DESCRIPTION (provided by applicant): Eicosanoids are important mediators of the cardiovascular system in health and disease. Chagasic cardiomyopathy is one of the most important causes of cardiovascular diseases in many endemic areas of the world. Infection with the parasite T. cruzi causes this disease which has many characteristics similar to the effects of certain eicosanoids such as thromboxane. This infection leads to activation of the inflammatory cascade. It also causes vasoconstriction, platelet aggregation and smooth muscle cell proliferation. Our preliminary data indicate that discrete signaling pathways from host thromboxane prostanoid recptor (TP) regulate the host- parasite relationship. In endothelial cells (ECs) isolated from TP knockout (KO) and WT mice we found that expression of mutated TP in TP-KO ECs can be used as an approach to dissect the molecular regulation of intracellular parasite growth. We demonstrated that G-alpha q or G- alpha11 are responsible, in part, for the control of intracellular parasite growth. We will perform additional experiments to confirm that those pathways are directly responsible for the suppression of parasite growth by host TP and thus define the mechanism(s) through which second messenger's affects parasite growth. The endpoints to be examined include susceptibility of these cells to this parasite, adhesion and penetration, parasite growth and down-stream signaling pathways of G alpha -q. ECs obtained from various conventional and KO mice will be used to determine important pathways in the pathogenesis of this infection. Cells other than ECs have TP but in our studies we use murine cardiac ECs because they are readily obtained, easily transfectable and maintain their phenotype. Other cell types, such as murine cardiac myocytes, are difficult to obtain in pure form and do not maintain their phenotype in culture. Therefore, ECs act as a surrogate for all cells with TP and are a model for the characterization of the effects of TP signaling. Mice in which various parts of the eicosanoid pathway have been deleted will be used to evaluate signaling pathways important in the pathogenesis of chagasic heart disease. Having identified and cloned a putative thromboxane synthase gene from this parasite we also plan to examine eicosanoid KOs and characterize the phenotype of these KOs. The eicosanoid pathway has already provided targets for the treatment of cardiovascular disease and our current studies are likely to provide additional targets for the treatment of this important human parasitic disease. Eicosanoids which are synthesized from arachidonic acid are important mediators in the cardiovascular system. Our studies indicate that eicosanoids are synthesized by the parasite Trypanosoma cruzi, the causative agent of Chagas' disease which is associated with cardiovascular abnormalities. We plan to investigate the role of eicosanoids and their receptors in this important cause of heart disease.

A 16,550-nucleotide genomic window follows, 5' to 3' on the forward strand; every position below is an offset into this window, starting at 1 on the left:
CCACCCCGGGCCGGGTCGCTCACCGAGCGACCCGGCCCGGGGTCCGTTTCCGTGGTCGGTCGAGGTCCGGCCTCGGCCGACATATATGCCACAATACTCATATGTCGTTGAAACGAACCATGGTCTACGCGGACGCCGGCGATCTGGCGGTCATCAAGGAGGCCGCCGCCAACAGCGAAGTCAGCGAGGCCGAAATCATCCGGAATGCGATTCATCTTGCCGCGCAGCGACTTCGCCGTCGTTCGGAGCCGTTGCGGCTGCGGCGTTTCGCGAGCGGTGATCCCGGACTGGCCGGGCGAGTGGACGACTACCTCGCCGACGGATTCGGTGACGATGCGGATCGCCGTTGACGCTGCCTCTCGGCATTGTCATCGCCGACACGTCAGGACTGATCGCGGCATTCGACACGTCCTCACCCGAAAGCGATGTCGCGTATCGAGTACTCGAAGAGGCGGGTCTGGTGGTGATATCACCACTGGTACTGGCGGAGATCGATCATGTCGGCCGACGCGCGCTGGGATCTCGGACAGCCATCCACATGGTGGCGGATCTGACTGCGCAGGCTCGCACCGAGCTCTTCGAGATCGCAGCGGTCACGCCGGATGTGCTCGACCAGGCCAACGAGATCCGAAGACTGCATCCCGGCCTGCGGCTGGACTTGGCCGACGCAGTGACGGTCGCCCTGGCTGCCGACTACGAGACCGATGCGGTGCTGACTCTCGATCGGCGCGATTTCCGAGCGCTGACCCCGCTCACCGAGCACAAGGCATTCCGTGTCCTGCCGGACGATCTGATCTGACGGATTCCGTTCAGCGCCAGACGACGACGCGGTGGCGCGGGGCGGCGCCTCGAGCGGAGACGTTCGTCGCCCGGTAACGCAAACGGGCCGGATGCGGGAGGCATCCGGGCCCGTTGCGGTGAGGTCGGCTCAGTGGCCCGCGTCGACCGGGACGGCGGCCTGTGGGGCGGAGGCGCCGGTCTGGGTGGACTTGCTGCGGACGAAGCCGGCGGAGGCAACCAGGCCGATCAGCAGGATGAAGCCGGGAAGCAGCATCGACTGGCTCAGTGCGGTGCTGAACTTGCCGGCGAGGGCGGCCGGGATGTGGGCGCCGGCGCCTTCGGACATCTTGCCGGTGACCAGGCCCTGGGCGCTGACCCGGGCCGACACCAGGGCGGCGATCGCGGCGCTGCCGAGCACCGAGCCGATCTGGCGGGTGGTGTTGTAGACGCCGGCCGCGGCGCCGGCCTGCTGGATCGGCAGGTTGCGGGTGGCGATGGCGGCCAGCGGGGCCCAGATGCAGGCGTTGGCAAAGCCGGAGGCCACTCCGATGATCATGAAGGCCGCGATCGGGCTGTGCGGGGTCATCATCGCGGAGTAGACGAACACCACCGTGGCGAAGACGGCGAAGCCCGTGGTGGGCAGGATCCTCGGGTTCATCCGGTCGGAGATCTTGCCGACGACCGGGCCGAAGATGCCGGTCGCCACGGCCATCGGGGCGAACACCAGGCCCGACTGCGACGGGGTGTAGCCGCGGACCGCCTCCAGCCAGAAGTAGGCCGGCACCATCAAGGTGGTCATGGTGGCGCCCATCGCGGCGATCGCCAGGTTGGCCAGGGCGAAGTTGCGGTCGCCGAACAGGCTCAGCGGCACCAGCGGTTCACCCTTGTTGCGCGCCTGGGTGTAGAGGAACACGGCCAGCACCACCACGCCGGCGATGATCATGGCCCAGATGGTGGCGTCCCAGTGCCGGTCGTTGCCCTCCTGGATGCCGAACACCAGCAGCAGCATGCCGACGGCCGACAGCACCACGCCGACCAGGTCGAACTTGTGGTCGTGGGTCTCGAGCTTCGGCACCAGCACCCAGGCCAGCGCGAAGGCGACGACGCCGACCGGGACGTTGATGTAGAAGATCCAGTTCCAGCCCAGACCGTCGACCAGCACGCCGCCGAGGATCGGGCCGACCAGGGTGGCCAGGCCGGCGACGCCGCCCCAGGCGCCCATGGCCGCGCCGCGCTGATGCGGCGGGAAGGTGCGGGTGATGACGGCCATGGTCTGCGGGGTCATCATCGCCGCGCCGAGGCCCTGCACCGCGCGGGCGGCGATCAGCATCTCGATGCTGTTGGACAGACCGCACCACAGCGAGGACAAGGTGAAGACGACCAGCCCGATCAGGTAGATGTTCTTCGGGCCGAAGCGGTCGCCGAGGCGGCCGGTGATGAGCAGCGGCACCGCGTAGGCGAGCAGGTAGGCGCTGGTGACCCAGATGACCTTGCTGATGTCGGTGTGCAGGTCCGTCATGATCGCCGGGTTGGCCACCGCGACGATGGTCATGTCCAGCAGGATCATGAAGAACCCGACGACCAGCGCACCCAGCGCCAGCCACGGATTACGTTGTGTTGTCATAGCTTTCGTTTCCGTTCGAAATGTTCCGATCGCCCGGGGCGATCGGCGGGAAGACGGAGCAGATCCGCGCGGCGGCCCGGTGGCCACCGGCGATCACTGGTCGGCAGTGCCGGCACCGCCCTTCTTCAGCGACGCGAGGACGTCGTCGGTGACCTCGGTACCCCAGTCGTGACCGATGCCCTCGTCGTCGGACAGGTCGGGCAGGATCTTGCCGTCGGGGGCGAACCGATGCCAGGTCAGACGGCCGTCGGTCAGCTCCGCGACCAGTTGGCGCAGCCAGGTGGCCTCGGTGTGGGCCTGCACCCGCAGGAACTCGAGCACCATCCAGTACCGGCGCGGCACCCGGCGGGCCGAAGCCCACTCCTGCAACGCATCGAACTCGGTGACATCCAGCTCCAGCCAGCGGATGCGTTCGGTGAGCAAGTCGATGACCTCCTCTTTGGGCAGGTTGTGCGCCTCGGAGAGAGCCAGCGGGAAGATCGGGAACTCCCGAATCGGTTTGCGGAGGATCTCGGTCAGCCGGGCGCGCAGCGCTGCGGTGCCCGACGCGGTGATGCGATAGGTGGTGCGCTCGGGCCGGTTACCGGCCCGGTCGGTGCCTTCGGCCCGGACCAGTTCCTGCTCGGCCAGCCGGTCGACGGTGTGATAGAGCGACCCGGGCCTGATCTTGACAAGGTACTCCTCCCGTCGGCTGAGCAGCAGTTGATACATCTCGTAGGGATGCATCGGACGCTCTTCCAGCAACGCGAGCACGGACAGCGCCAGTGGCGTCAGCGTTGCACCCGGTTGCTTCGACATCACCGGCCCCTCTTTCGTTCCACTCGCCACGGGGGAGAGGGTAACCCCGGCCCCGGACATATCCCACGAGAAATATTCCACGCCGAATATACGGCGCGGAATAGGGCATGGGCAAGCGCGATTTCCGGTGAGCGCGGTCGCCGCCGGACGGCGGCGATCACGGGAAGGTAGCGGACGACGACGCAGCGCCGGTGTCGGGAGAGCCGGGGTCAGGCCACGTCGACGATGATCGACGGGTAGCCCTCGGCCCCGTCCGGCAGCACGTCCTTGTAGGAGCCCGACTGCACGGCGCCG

|Effective start/end date||12/15/07 → 11/30/13|
- Immunology and Microbiology(all)
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